Return to the ‘Realwelt’. Increasingly in art and architecture, and especially fresh conservative works, there is a need to break open a whole range of everyday conventions and stereotypes. Attitudes of distance or objectivity are shunned; instead people seek contact and interaction with the other in everyday reality. This architecture and art aims to coincide with reality. It is a plea for acting and experiencing. It is an architecture against architecture, an art against art; it does not attack the profession, rather it is a response to the mass presence of the other (with the risk of devouring the other as a result). The attempt is made to break free of space in the sense of demarcation, dependency, central management, centralized order and control. It aims to link up more places at once, so as to escape from the suffocation of the enclosed. The intellectual cowboys of Fresh Conservatism gallop through our worldwide citified landscape. A world is opened up where the presence of the past in the present has ceased to mean anything. They bowl over existing preoccupations that the market too knows are no longer effective. Research and analyze reality is their motto. Cooperate with the system, the market, the rules and the norm. Don’t reject them; make them work for you. Discover the gaps and holes in our ever-changing condition. Be optimistic and not sparing in one-word replies; more is possible, after all, than your prejudices can predict in advance. Pessimism is old-fashioned. The fact that these Fresh Conservative designers speak the language of our times, does not mean that they don’t distance themselves from mass culture. They express their opposition through a degree of unease, radicalism or subversion that at the very least provokes the public’s curiosity. It asks questions and gives new answers. There is always a moment of estrangement that cannot be contained by the familiar. In this sense they do not jive with mass culture. In this sense they are fresh. The question remains however where the shock of the new is intended to take us. Because if it doesn’t take us beyond the spectacle, this freshness will only give us an unadorned dottiness, promoting nothing but itself. The disappearance of the political. In the end Fresh Conservatism overlooks the fact that there is such a thing as a political dimension to everyday life. It forgets that the landscape also has its vertical moments. Fresh Conservatism changes the ‘Realwelt’ into an attractive carpet metropolis, glossing over the consequences of reality. That there is more to reality than a splendid visual and tactile surface does not concern these architects. The true nature of the artificial landscape is much more complex, more confrontational and far more exciting than the fresh conservative panorama would lead us to believe. This means that we come up against a trend – that many architects want to include as many differences and consequences in a landscape as possible, including forms of conflict and ‘risky spaces’, without bothering to categorize them. Whatever the ethical issues and no matter who the concerned parties are. The danger exists that this dynamic and shift of position will give rise to a friction that either does not know where it is going or else refuses to say. Fresh Conservatism has lost sight of the fact that textuality, ambiguity and deliberate vagueness are often on the side of the dominant ideological powers. What is lacking here is the idea that a social structure is composed of various fields or levels, some of which are more influential than others. In this series of numerous temporal moments with varying, divergent and fragmented aims, difference itself collapses under its own weight, so that all criteria or standards are absent. We can surrender to amnesia, ecstasy and hypnosis.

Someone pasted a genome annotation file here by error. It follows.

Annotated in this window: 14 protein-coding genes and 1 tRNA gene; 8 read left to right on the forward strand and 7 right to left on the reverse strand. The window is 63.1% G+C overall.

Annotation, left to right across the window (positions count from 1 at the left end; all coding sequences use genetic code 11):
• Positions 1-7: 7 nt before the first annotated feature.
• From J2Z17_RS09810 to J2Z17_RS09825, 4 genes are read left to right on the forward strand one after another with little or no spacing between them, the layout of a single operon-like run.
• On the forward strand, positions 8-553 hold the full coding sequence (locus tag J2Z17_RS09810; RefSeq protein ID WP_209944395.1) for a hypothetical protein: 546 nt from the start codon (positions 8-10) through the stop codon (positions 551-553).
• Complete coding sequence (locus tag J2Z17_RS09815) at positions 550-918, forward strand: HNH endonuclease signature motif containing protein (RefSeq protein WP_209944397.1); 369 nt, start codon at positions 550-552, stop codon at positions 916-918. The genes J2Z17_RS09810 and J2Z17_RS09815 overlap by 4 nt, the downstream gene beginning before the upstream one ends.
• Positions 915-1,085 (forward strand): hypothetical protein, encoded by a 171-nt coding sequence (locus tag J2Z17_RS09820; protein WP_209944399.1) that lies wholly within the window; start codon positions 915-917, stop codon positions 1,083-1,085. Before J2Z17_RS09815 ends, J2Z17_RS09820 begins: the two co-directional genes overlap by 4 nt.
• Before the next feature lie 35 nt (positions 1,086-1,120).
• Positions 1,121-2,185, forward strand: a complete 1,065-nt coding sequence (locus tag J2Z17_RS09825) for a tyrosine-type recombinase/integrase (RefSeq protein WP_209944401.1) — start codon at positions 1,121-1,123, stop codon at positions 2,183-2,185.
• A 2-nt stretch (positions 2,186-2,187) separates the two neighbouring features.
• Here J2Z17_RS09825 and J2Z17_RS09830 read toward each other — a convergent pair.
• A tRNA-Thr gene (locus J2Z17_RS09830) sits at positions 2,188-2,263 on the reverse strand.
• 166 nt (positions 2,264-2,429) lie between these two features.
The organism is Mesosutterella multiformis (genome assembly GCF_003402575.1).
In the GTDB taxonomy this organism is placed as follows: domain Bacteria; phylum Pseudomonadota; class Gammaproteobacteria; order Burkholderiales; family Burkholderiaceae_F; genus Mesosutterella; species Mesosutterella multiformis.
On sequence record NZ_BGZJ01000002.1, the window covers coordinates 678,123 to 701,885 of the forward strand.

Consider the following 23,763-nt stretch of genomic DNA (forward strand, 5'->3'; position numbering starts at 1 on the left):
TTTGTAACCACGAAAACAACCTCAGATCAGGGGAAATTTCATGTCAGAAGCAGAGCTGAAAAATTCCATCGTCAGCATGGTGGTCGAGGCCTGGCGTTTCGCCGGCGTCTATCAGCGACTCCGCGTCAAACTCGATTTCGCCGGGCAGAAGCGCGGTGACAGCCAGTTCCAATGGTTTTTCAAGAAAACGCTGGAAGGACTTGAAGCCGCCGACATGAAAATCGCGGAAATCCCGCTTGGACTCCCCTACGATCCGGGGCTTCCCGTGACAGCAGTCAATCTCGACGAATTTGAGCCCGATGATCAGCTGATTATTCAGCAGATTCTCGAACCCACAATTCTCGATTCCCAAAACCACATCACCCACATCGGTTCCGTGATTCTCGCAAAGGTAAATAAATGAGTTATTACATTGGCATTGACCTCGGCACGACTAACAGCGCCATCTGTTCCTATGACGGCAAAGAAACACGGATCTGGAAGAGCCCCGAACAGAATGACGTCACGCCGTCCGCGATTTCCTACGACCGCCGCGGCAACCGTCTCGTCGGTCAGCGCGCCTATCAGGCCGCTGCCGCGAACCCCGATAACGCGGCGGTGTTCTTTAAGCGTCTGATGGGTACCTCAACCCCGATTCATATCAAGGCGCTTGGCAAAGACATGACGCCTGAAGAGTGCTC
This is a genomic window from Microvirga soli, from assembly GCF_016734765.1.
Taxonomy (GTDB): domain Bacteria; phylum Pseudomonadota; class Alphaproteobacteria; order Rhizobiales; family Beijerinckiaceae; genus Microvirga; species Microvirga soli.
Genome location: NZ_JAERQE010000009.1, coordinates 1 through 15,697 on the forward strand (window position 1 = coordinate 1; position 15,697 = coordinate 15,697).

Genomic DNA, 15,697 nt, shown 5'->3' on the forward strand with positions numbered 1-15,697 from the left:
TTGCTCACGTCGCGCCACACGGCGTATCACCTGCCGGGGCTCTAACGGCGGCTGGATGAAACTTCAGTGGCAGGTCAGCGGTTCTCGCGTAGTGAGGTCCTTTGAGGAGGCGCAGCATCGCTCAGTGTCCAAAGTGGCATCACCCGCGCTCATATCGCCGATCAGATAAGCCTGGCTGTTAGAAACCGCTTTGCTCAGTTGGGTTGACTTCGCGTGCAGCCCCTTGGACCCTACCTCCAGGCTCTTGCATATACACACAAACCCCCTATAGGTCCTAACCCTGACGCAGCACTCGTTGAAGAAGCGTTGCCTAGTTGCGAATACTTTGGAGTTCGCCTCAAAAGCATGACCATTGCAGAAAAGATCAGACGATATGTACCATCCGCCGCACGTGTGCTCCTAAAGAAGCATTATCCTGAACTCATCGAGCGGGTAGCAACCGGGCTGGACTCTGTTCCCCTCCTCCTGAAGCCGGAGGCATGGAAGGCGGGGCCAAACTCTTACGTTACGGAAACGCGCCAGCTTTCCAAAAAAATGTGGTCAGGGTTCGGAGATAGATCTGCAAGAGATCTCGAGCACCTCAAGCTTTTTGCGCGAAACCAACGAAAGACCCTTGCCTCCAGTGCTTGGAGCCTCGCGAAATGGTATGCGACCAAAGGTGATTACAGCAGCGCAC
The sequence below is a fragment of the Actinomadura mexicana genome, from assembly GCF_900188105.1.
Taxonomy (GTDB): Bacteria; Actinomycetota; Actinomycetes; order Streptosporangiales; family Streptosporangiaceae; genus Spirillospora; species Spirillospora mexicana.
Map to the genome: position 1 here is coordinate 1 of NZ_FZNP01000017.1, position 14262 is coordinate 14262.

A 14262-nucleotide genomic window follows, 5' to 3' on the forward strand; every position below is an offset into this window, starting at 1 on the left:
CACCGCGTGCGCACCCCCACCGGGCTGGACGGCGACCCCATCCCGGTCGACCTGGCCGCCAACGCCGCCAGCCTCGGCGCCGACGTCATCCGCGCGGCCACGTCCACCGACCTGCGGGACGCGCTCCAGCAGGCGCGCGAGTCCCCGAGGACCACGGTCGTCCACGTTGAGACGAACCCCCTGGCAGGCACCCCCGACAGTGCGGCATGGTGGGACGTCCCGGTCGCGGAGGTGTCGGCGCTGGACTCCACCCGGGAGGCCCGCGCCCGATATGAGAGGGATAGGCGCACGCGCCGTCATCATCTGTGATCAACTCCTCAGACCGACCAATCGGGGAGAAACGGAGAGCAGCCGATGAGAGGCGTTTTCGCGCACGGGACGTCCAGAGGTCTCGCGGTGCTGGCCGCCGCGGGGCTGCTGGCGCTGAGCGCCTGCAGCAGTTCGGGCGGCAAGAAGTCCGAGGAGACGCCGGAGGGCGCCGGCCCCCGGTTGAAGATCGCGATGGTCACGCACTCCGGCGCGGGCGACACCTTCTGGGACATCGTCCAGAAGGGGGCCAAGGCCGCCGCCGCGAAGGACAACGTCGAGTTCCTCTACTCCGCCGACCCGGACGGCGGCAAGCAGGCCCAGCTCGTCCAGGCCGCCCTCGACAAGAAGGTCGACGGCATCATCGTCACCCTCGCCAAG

The risk is that Fresh Conservatism is changing our second modernity into a hypermodern theme park about banal normality. It is a museumizing of the superordinary – expressways, brain parks, supermarkets, air terminals, terrains vague, the body, war, gender, trauma, etc. Differences and contradictions are included in a horizontal landscape in a fresh way, but the essential forces of the economy of signs and space can go on fighting their old battles undisturbed. In this panopticum of pluralism, self-censorship disguised as individual freedom calls the tune. This is the horizontal landscape that functions both to totalize and to disorientate. We zoom around an opportunist, no-strings, perfectly functioning network of voids and concentration, without noticing the disturbing contradictions. They’ve simply become too beautiful.
Surpassing Fresh Conservatism
Operating and dealing within deregulated capitalism in order to redirect it is essential; disguising these trends or trying to duck them is pointless. This is an approach however that calls for courage, a willingness to take risks, and an openness to new possibilities; one needs both the nerve and the chance to experiment in our supermodern world. Experiment implies a risk of failure. It is a pity, but many recent experiments have still gone the way of Fresh Conservatism. They end up being the opposite of what their approach and preoccupations were aiming for. The approach I am after carries the charge of an utopian impulse but struggles against reproducing an idealist utopian vision that universalizes experience and promises progress. What we should opt for is a positive and necessary social responsibility, within deregulated capitalism, which relates to the world of the individual and that of the collective. This is an architecture that gives no primacy to form and abstraction, the optical and the figurative; it is the processes and powers that operate in space and the aesthetics they convey that are seen as crucial. What is important is not the distant and abstract, but that which is incorporated; not any fixed, clearly coded and demarcated functions, but overlapping, continually evolving political activities and a social contract. If we reject this choice, then we are forced back on a strategy that is in tune with the possibilities arising from the landscape of artificial normality; there will be no escape then from those buried conservative forces that increase dependency rather than liberating us. In that case, as architects, we will create a fresh dynamic space that will be perfectly in tune with the entire range of conservative mechanisms. And this is exactly what I want to warn about with the phrase Fresh Conservatism. We can learn a great deal from Fresh Conservatism but in the end we have to surpass it. Fortunately, our second modernity offers us a whole new range of possibilities that are not lacking in risks and adventure.
Roemer van Toorn is head of theory and history at the Berlage Institute Amsterdam and his company CinemArchitecture produces work in the field of culture, film and architecture.
1. The German version of ‘Fresh Conservatism, Landscape of Normality’ was published in Archithese no. 3, 1997 (special issue ‘Niederlande heute’). It is to be published in English later this year in Bart Lootsma (ed.), Poldergeist, New York (Princeton) 1997. The English text can be found on the Internet; http://www.berlage-institute.nl/ choose ‘selected BiA texts’ and click on ‘10.3 Roemer van Toorn’.
2. See also my article ‘Architecture against Architecture. Radical immanent architecture’ in the publication accompanying the festival Film + Arc 2, 1995.